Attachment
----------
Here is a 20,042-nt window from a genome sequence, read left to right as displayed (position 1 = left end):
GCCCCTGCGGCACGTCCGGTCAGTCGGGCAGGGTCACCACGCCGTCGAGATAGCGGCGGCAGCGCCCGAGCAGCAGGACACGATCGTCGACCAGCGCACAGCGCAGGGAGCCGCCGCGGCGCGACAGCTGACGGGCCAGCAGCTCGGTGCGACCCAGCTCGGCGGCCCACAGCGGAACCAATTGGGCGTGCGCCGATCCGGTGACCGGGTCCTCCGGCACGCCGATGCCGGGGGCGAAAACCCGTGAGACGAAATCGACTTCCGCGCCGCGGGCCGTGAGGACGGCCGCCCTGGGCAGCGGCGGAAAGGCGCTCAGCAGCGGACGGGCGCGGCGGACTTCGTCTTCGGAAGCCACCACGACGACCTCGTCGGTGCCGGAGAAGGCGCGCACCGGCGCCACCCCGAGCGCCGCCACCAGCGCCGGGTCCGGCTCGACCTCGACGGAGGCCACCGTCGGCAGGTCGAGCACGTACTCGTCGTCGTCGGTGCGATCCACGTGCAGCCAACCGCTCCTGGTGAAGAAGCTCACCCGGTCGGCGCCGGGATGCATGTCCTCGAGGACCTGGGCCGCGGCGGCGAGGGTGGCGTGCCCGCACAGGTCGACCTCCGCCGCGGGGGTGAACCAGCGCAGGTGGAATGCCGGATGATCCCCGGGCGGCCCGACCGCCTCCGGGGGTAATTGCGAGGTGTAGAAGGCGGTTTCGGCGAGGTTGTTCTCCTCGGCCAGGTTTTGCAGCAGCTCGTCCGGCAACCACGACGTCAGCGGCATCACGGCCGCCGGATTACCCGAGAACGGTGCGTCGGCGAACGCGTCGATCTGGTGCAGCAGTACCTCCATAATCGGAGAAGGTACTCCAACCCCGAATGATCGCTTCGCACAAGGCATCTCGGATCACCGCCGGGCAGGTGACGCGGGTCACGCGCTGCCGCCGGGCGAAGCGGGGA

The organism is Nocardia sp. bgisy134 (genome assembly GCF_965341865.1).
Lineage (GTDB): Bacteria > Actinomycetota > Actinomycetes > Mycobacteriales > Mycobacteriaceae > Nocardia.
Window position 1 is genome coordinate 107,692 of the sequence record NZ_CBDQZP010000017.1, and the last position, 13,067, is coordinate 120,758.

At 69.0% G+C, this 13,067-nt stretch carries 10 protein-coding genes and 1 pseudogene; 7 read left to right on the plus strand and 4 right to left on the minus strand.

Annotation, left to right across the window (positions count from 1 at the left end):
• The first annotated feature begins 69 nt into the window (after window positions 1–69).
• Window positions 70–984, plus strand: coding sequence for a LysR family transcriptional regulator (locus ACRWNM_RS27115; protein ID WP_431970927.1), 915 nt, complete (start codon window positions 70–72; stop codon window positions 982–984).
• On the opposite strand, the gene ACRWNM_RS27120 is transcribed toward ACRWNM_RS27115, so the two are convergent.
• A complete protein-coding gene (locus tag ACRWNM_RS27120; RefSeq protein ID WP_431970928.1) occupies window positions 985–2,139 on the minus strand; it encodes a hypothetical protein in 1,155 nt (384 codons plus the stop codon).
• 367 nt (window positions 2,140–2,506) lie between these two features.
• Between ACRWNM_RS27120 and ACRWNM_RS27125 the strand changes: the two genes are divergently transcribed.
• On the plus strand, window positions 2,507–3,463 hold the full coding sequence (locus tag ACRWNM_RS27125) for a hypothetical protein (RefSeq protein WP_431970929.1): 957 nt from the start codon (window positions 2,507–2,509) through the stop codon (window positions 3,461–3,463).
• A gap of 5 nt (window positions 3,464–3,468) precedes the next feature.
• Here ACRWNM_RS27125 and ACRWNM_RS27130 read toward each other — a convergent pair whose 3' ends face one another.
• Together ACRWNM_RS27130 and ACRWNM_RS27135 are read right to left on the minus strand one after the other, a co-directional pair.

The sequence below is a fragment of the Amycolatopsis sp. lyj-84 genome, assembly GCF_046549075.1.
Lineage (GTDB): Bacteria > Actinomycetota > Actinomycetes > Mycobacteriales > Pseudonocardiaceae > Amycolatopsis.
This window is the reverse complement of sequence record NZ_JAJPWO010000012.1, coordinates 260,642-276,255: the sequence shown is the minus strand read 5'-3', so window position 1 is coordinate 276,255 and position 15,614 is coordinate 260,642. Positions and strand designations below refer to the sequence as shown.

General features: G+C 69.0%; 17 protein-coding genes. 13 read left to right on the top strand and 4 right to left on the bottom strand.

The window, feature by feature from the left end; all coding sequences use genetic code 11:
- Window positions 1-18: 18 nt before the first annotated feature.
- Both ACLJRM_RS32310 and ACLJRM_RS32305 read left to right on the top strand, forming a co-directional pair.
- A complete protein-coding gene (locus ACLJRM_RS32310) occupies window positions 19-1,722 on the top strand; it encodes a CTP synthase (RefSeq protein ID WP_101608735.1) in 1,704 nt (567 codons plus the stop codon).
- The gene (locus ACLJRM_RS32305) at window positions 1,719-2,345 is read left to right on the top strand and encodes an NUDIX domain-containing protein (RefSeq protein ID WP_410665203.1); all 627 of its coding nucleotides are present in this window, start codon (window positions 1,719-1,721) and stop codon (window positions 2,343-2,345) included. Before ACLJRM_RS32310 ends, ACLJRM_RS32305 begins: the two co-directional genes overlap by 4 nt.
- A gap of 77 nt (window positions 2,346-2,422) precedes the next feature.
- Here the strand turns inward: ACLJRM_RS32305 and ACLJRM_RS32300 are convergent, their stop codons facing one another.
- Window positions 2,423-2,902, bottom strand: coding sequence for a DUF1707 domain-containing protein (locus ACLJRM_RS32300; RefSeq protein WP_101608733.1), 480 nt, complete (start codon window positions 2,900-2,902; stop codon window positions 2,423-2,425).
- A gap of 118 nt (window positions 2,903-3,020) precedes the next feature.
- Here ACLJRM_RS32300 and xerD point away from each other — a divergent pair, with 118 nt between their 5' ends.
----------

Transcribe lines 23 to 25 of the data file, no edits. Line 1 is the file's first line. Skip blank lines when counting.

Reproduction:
- Window positions 1-18: 18 nt before the first annotated feature.
- Both ACLJRM_RS32310 and ACLJRM_RS32305 read left to right on the top strand, forming a co-directional pair.
- A complete protein-coding gene (locus ACLJRM_RS32310) occupies window positions 19-1,722 on the top strand; it encodes a CTP synthase (RefSeq protein ID WP_101608735.1) in 1,704 nt (567 codons plus the stop codon).